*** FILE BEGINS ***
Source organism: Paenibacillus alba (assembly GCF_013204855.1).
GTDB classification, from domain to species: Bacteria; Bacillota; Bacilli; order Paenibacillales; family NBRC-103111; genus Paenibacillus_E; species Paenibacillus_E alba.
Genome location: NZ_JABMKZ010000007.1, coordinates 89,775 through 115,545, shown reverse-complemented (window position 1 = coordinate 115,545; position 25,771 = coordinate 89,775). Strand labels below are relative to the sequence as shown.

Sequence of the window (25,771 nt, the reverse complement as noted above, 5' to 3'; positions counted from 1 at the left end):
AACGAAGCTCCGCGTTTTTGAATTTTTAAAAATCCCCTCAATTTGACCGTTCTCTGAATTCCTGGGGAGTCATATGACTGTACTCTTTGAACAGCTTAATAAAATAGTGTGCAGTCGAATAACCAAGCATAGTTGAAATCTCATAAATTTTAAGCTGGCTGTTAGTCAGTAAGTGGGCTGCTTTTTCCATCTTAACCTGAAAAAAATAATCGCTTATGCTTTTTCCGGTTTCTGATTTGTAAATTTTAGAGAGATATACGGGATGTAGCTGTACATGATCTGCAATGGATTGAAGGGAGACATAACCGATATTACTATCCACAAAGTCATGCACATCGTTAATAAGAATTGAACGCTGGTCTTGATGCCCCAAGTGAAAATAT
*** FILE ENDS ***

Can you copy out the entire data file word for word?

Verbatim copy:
Source organism: Paenibacillus alba (assembly GCF_013204855.1).
GTDB classification, from domain to species: Bacteria; Bacillota; Bacilli; order Paenibacillales; family NBRC-103111; genus Paenibacillus_E; species Paenibacillus_E alba.
Genome location: NZ_JABMKZ010000007.1, coordinates 89,775 through 115,545, shown reverse-complemented (window position 1 = coordinate 115,545; position 25,771 = coordinate 89,775). Strand labels below are relative to the sequence as shown.

Sequence of the window (25,771 nt, the reverse complement as noted above, 5' to 3'; positions counted from 1 at the left end):
AACGAAGCTCCGCGTTTTTGAATTTTTAAAAATCCCCTCAATTTGACCGTTCTCTGAATTCCTGGGGAGTCATATGACTGTACTCTTTGAACAGCTTAATAAAATAGTGTGCAGTCGAATAACCAAGCATAGTTGAAATCTCATAAATTTTAAGCTGGCTGTTAGTCAGTAAGTGGGCTGCTTTTTCCATCTTAACCTGAAAAAAATAATCGCTTATGCTTTTTCCGGTTTCTGATTTGTAAATTTTAGAGAGATATACGGGATGTAGCTGTACATGATCTGCAATGGATTGAAGGGAGACATAACCGATATTACTATCCACAAAGTCATGCACATCGTTAATAAGAATTGAACGCTGGTCTTGATGCCCCAAGTGAAAATAT